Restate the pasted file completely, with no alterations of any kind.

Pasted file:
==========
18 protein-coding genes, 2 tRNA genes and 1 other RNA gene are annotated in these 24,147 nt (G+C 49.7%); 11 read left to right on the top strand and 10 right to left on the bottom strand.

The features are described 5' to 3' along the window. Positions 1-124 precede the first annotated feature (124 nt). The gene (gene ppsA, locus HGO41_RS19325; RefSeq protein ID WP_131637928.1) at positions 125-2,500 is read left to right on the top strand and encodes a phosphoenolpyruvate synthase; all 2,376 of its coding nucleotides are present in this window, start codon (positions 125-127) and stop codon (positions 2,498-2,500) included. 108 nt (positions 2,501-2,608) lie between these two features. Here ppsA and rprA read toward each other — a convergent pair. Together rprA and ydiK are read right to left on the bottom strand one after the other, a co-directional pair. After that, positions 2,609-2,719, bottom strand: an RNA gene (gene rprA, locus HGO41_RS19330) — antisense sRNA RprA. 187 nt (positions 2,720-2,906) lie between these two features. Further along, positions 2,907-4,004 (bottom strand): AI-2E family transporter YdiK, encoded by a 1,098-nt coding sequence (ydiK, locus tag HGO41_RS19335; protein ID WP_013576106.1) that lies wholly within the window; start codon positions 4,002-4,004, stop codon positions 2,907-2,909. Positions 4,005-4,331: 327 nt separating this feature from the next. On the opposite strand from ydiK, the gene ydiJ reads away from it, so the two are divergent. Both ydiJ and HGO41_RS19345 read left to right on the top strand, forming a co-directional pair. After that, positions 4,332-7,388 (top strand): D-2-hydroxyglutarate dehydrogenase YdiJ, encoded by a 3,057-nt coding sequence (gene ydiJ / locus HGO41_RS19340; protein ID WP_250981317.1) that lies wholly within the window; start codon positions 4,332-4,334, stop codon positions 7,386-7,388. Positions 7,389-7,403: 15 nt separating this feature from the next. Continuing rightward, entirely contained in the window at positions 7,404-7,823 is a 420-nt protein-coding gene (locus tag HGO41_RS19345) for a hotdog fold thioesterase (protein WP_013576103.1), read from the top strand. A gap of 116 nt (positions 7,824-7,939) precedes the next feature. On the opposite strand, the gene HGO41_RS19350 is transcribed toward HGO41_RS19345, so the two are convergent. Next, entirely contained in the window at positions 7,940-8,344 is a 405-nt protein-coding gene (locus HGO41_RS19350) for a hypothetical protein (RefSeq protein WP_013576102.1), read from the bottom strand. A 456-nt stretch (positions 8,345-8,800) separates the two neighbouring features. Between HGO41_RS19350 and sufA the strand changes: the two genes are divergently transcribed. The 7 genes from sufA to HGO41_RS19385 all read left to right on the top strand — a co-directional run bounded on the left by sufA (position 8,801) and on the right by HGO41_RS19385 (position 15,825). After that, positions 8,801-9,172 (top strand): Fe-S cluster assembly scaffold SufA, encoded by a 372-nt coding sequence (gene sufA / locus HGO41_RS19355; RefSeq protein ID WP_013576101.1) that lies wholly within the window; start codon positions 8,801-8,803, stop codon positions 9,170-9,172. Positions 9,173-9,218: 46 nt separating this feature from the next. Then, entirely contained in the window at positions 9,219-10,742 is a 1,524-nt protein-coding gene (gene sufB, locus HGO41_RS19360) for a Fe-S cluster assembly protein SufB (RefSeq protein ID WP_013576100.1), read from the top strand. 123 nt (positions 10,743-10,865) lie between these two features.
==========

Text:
18 protein-coding genes, 2 tRNA genes and 1 other RNA gene are annotated in these 24,147 nt (G+C 49.7%); 11 read left to right on the top strand and 10 right to left on the bottom strand.

The features are described 5' to 3' along the window. Positions 1-124 precede the first annotated feature (124 nt). The gene (gene ppsA, locus HGO41_RS19325; RefSeq protein ID WP_131637928.1) at positions 125-2,500 is read left to right on the top strand and encodes a phosphoenolpyruvate synthase; all 2,376 of its coding nucleotides are present in this window, start codon (positions 125-127) and stop codon (positions 2,498-2,500) included. 108 nt (positions 2,501-2,608) lie between these two features. Here ppsA and rprA read toward each other — a convergent pair. Together rprA and ydiK are read right to left on the bottom strand one after the other, a co-directional pair. After that, positions 2,609-2,719, bottom strand: an RNA gene (gene rprA, locus HGO41_RS19330) — antisense sRNA RprA. 187 nt (positions 2,720-2,906) lie between these two features. Further along, positions 2,907-4,004 (bottom strand): AI-2E family transporter YdiK, encoded by a 1,098-nt coding sequence (ydiK, locus tag HGO41_RS19335; protein ID WP_013576106.1) that lies wholly within the window; start codon positions 4,002-4,004, stop codon positions 2,907-2,909. Positions 4,005-4,331: 327 nt separating this feature from the next. On the opposite strand from ydiK, the gene ydiJ reads away from it, so the two are divergent. Both ydiJ and HGO41_RS19345 read left to right on the top strand, forming a co-directional pair. After that, positions 4,332-7,388 (top strand): D-2-hydroxyglutarate dehydrogenase YdiJ, encoded by a 3,057-nt coding sequence (gene ydiJ / locus HGO41_RS19340; protein ID WP_250981317.1) that lies wholly within the window; start codon positions 4,332-4,334, stop codon positions 7,386-7,388. Positions 7,389-7,403: 15 nt separating this feature from the next. Continuing rightward, entirely contained in the window at positions 7,404-7,823 is a 420-nt protein-coding gene (locus tag HGO41_RS19345) for a hotdog fold thioesterase (protein WP_013576103.1), read from the top strand. A gap of 116 nt (positions 7,824-7,939) precedes the next feature. On the opposite strand, the gene HGO41_RS19350 is transcribed toward HGO41_RS19345, so the two are convergent. Next, entirely contained in the window at positions 7,940-8,344 is a 405-nt protein-coding gene (locus HGO41_RS19350) for a hypothetical protein (RefSeq protein WP_013576102.1), read from the bottom strand. A 456-nt stretch (positions 8,345-8,800) separates the two neighbouring features. Between HGO41_RS19350 and sufA the strand changes: the two genes are divergently transcribed. The 7 genes from sufA to HGO41_RS19385 all read left to right on the top strand — a co-directional run bounded on the left by sufA (position 8,801) and on the right by HGO41_RS19385 (position 15,825). After that, positions 8,801-9,172 (top strand): Fe-S cluster assembly scaffold SufA, encoded by a 372-nt coding sequence (gene sufA / locus HGO41_RS19355; RefSeq protein ID WP_013576101.1) that lies wholly within the window; start codon positions 8,801-8,803, stop codon positions 9,170-9,172. Positions 9,173-9,218: 46 nt separating this feature from the next. Then, entirely contained in the window at positions 9,219-10,742 is a 1,524-nt protein-coding gene (gene sufB, locus HGO41_RS19360) for a Fe-S cluster assembly protein SufB (RefSeq protein ID WP_013576100.1), read from the top strand. 123 nt (positions 10,743-10,865) lie between these two features.